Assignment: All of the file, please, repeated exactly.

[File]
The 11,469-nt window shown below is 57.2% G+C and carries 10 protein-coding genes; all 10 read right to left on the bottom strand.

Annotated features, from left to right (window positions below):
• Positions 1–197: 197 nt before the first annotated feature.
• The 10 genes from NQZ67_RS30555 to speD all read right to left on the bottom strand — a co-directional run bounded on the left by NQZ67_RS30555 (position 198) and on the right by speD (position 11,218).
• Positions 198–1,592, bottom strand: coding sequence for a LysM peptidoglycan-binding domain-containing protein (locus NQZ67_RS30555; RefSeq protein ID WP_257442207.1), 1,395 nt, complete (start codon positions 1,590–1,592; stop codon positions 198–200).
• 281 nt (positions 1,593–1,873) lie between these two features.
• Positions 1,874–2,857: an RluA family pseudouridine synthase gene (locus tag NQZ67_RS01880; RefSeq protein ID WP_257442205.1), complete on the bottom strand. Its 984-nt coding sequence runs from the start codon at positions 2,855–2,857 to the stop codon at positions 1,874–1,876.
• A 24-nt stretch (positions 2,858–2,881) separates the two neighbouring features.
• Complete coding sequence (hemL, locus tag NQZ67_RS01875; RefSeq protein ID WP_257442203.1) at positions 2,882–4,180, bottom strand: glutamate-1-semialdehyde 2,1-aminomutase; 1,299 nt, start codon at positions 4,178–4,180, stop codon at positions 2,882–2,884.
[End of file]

The 11,469-nt window shown below is 57.2% G+C and carries 10 protein-coding genes; all 10 read right to left on the bottom strand.

Annotated features, from left to right (window positions below):
• Positions 1–197: 197 nt before the first annotated feature.
• The 10 genes from NQZ67_RS30555 to speD all read right to left on the bottom strand — a co-directional run bounded on the left by NQZ67_RS30555 (position 198) and on the right by speD (position 11,218).
• Positions 198–1,592, bottom strand: coding sequence for a LysM peptidoglycan-binding domain-containing protein (locus NQZ67_RS30555; RefSeq protein ID WP_257442207.1), 1,395 nt, complete (start codon positions 1,590–1,592; stop codon positions 198–200).
• 281 nt (positions 1,593–1,873) lie between these two features.
• Positions 1,874–2,857: an RluA family pseudouridine synthase gene (locus tag NQZ67_RS01880; RefSeq protein ID WP_257442205.1), complete on the bottom strand. Its 984-nt coding sequence runs from the start codon at positions 2,855–2,857 to the stop codon at positions 1,874–1,876.
• A 24-nt stretch (positions 2,858–2,881) separates the two neighbouring features.
• Complete coding sequence (hemL, locus tag NQZ67_RS01875; RefSeq protein ID WP_257442203.1) at positions 2,882–4,180, bottom strand: glutamate-1-semialdehyde 2,1-aminomutase; 1,299 nt, start codon at positions 4,178–4,180, stop codon at positions 2,882–2,884.